The media has made much ado about Cardinal Timothy Dolan's appearance on This Week with George Stephanopoulos, wherein he claimed that the Roman Catholic Church needs to be better at welcoming gay and lesbian people. Cardinal Dolan also stated that the Catholic Church isn't "anti-anybody" and should be a church for all.
But his words do not ring true for real life Catholics. In fact, as Cardinal Dolan was expressing his desire to have the church be open to all, one gay Catholic man was being stripped of his roles and responsibilities within his Long Island parish.
Nicholas Coppola is a parishioner at St. Antony's Roman Catholic Church in Oceanside, New York. His involvement at the church included serving as a religious education instructor, lector, altar server, visitation minister for homebound members, as well as member of the Consolation Ministry and St. Vincent de Paul.
He has been completely out to his parish for years, and has had the support of his priest and fellow parishioners. Mr. Coppola and his husband, David were married on October 27, 2012. A number of parishioners attended their wedding.
Upon returning from his honeymoon in January, Mr. Coppola was called into the office of Fr. Nicholas Lombardi S.J., the pastor of St. Anthony. Bishop William Murphy of the Diocese of Rockville Centre received an anonymous letter, informing him of Mr. Coppola. According to the letter:
"Nicholas Coppola is a Religion Teacher at St. Anthony's. I have also seen him involved with other Parish work including his name on a board for "THE ST. ANTHONY PROJECT" to raise money for air conditioning in the Church. The problem is that he is a homosexual. He was recently married to another man. He does not hide this or keep it silent."
The diocese then faxed the letter to Fr. Lombardi, noting that "it would be of concern to you if a catechist were, in fact, 'married'." Fr. Lombardi stated that Mr. Coppola must be removed from all parish involvement. The reason stated was that Mr. Coppola made a public statement by getting married, which is against church teaching.
"I was in shock. I had just come home from my honeymoon. I went to mass on Martin Luther King Day, where we heard a great sermon about justice and equality," said Mr. Coppola, recalling the meeting. "After mass, I was summoned into the pastor's office and told that I could no longer be active in my own parish."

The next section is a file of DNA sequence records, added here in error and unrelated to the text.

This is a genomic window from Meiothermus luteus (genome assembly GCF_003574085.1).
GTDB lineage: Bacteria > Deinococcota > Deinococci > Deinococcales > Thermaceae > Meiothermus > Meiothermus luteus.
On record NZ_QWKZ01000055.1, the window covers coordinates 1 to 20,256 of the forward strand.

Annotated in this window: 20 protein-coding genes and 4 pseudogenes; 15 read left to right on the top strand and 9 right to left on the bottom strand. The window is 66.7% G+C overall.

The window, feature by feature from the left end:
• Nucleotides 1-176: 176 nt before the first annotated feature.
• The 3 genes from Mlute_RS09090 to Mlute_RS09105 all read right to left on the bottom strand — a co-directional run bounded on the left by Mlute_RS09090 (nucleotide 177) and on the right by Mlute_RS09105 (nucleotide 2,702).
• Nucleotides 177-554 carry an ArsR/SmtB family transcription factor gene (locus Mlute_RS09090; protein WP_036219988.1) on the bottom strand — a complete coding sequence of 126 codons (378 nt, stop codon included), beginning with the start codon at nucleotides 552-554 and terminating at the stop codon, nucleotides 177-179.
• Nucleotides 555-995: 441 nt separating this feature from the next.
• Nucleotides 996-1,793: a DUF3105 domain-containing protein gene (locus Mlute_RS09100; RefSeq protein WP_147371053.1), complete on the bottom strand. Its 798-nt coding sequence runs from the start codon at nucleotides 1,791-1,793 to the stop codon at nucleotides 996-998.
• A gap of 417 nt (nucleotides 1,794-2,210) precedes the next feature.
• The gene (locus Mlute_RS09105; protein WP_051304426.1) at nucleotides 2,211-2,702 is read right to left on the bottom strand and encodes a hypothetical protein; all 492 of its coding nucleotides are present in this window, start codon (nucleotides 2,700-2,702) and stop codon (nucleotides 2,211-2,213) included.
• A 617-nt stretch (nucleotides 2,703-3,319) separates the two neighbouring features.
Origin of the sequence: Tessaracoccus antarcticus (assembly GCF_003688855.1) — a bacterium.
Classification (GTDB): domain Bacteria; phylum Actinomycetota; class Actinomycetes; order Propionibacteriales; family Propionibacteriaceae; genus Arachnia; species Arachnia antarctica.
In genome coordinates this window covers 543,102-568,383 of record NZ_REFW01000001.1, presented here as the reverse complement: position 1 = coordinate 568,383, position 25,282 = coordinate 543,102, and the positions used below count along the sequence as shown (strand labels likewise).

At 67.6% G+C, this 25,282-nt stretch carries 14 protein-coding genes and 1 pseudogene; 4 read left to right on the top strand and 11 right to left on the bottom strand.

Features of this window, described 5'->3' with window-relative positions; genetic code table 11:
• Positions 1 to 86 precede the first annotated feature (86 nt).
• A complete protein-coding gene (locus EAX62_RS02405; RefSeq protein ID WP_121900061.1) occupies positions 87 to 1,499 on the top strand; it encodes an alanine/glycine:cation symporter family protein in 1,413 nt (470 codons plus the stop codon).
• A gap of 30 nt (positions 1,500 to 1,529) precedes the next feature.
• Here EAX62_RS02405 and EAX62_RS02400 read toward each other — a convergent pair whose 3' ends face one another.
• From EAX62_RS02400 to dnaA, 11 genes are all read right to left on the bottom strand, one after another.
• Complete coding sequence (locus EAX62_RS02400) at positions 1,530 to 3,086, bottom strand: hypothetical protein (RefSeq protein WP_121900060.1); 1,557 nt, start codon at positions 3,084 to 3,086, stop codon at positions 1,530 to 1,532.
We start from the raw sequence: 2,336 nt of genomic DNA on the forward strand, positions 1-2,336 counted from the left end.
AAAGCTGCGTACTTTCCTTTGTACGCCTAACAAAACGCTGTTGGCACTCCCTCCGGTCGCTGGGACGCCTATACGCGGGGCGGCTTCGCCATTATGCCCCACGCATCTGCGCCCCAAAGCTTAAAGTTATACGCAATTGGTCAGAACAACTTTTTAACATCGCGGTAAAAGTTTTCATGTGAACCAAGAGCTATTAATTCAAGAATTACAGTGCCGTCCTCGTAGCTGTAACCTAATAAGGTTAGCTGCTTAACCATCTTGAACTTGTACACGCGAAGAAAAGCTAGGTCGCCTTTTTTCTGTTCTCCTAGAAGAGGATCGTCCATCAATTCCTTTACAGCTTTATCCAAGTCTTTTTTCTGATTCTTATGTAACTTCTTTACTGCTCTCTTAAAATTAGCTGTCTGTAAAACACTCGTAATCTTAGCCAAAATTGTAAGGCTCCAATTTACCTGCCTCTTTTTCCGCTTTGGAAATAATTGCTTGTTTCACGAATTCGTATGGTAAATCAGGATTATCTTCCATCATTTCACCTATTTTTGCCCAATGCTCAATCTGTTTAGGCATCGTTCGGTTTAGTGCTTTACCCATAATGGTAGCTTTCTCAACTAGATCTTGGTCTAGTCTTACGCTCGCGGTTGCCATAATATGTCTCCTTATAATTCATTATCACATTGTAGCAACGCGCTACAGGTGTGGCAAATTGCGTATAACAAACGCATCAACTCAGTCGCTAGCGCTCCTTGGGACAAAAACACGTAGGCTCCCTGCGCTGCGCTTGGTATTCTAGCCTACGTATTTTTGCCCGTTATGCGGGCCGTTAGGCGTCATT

Mr. Coppola has had two meetings with the Diocese of Rockville Centre, and was informed that the bishop's 'hands were tied.' While the Roman Catholic hierarchy states that it wishes to welcome gay and lesbian people into the church, being in a loving, committed relationship, and seeking protections for that relationship and for one another through civil marriage will exclude one from parish life.
Following Cardinal Dolan's interview and assertion that the church is welcoming to gay and lesbian people, Mary Ann Walsh, Director of Media Relations, took to Huffington Post to respond to the heightened media attention around Dolan's claims. She stated very boldly, "No one is carded at a Catholic Church. Shunning is not the Catholic tradition." However, once Nicholas Coppola was identified as a married gay man, he was shunned from the parish.
"When I suffered a back injury that didn't allow me to work, participating in the ministries at St. Anthony's gave me a purpose," said Mr. Coppola. "Being shunned from a community that means so much to me takes a toll, not just to me, but to those around me. My mom cried. My husband has been a great source of support for me, but he is also struggling with this action. Even my fellow parishioners are hurt and angry that I can't be involved in the parish anymore."
Nicholas Coppola is not the first Catholic to be persecuted by Roman Catholic hierarchy. Several employees of Roman Catholic parishes, schools, and related institutions have been fired for their support for marriage equality, no matter how public or private those beliefs have been. Dominic Sheahan-Stahl was uninvited to speak at the graduation of his alma mater in Michigan. Lennon Cihak was denied confirmation after urging people to vote against the anti-marriage amendment in Minnesota. Most famously in Maryland, Barbara Johnson was denied communion at her own mother's funeral because she was gay.
"We continue to hear assertions from the hierarchy that the Roman Catholic Church is loving and embracing to all, but the experience of Nicholas Coppola and so many others run counter to those claims," stated GLAAD's Director of News and Faith Initiatives, Ross Murray. "Until the hierarchy stops persecuting those within its ranks who support full equality for LGBT people, its message of love and inclusion means nothing."
Mr. Coppola continues to express his hope for the church. "I want a church that is open to all and loves each one of us the same."
GLAAD calls on the media to highlight the stories of Nicholas Coppola and others who have been persecuted by the Roman Catholic hierarchy for supporting full equality for LGBT people. These stories represent the disconnect between words like that of Cardinal Dolan or Sister Walsh and the experience of real LGBT Catholics in America. They will tell a fuller story of why Catholics overwhelmingly support LGBT equality, including marriage equality, despite virulent opposition from Roman Catholic hierarchy.